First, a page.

Have you ever succumbed to the “I just ate one cookie so I might as well eat the whole box” syndrome? Most of us become convinced that we’re hopeless, weak, or unmotivated, which makes us feel even more stuck than we were before. Indeed, we may just give up.
Psychologists call this the abstinence-violation effect: a harsh, all-or-nothing attitude toward our behaviour. It’s paradoxical, but the more we hold ourselves to this rigid standard, the more we then abuse ourselves with the very thing we’ve outlawed! One way around this type of self-sabotage is to know in advance that, whatever it is you’ve resolved to do, somewhere along the way you’ll blow it. You won’t stick to your savings plan, you will slack off exercising, and you will let yourself get caught up in perfectionism again.
It’s not because you’re weak or undisciplined, it’s because relapse (a temporary fall back into old ways) is an inevitable part of the change process. It simply goes with the territory.
You say you’re going to change, you may even do it for a short while, but then something happens and suddenly you’re back to eating junk-food and vegging out on the couch instead of exercising. Experts refer to this as “instinctual drift:” the tendency to slip back into old patterns. Why? Because the pathway to our old behaviour still exists in our brain. Our neurons have been trained to fire in a certain way. But, be encouraged because those very neurons are enormously ‘plastic’- meaning they can generate new cells and pathways. So, as long as you keep trying to develop good behaviours of eating and exercise you will ‘train’ those neurons to respond more consistently to the way you want.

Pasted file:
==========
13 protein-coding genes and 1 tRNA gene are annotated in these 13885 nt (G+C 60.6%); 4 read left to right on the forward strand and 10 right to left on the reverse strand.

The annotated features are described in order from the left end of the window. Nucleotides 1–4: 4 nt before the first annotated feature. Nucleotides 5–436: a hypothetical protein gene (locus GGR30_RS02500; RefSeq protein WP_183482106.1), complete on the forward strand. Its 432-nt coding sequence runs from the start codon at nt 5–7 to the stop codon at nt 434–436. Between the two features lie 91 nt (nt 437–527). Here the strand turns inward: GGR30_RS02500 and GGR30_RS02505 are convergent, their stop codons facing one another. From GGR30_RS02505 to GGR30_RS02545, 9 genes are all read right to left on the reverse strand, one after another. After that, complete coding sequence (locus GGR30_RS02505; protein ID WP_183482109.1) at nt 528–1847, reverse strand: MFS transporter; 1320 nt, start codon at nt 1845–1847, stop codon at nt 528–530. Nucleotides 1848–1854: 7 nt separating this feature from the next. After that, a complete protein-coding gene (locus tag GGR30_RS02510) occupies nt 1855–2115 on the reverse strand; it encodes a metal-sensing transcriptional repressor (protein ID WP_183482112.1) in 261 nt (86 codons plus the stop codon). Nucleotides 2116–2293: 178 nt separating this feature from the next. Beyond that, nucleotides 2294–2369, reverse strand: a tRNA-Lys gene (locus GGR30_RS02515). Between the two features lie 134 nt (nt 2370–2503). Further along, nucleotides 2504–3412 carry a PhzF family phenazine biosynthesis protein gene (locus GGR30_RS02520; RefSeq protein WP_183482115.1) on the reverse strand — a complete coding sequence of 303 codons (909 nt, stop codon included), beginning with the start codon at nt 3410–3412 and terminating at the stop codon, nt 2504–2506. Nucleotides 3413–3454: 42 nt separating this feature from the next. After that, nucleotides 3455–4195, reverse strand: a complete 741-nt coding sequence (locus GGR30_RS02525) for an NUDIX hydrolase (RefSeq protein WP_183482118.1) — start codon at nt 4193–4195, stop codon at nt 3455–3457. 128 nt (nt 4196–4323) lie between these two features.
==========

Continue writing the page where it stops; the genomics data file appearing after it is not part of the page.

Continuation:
Creating a pathway to new behaviour takes mental preparation, self-awareness, and lots of practice; many brain scientists say six to nine months. (So, if you believe it takes only 30 days to create a new behaviour, think again.)
The more you understand this, the fewer negative consequences there will be when you do slip up. You won’t have to punish yourself with overindulgence just because you relapsed today. Tomorrow you can make a different choice.
Those who study change say the best thing you can do is to prepare for lapses and commit to not giving up. What is it that you want to remember when you revert to your old habit? Write it down and pull it out when you need it.
Learn to forgive yourself. This keeps us from self-punishment that actually causes us to compound the error. So, when you back-slide on a resolution (whatever it may be), just forgive yourself and move on.
Will Durant said: “Forget past mistakes. Forget failures. Forget everything except what you are going to do now and do it.”
Don’t ever give up. You CAN make positive changes that lead to a healthier lifestyle!
(Adapted from an article by M.J. Ryan in ‘Good Housekeeping’ March, 2007)
Posted by: Dr Jodie Calvert Wang